The creative team behind the Jungle action Black Panther stories were writer Don McGregor with art by rich Buckler, Gil Kane (one issue), Billy Graham and inkers Klaus Janson and Bob McLeod. The Panther’s Rage storyline featured Erik Killmonger and is a12 part story set in Wakanda.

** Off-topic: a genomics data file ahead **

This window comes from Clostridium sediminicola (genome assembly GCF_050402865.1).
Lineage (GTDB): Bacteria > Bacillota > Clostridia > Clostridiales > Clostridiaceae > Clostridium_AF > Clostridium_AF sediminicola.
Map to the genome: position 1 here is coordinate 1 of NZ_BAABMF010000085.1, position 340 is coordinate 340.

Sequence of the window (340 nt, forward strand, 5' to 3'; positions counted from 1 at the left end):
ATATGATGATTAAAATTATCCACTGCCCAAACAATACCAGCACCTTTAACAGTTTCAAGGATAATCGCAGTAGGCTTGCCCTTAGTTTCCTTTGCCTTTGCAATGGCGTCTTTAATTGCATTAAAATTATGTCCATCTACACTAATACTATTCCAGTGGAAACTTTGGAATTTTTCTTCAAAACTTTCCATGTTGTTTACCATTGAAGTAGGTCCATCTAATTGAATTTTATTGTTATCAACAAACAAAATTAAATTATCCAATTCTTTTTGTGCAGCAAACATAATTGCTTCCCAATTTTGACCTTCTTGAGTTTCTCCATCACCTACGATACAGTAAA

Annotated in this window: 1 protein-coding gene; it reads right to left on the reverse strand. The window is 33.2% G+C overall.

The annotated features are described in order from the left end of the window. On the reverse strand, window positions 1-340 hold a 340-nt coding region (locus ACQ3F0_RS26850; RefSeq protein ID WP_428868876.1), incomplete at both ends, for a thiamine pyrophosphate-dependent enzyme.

The basic story is Killmonger was wronged by T’Challa and has undergone a change and now wishes to dethrone T’Challa. It is a politically heavy story with lots of villains making appearances, numerous for the first time, including Baron Macarbe, Venomm, and the White Gorilla cult. The second arc is a 5 part story set in Georgia and involvers the Ku Klux Klan. This story is about the American girlfriend of T’Challa named Monica Lynne, whose sister dies mysteriously in Georgia and the Black Panther chooses to look into the sister’s expected suicide and runs best into the klan. sadly this story is never resolved even though it is safe to assume the Panther defeats them.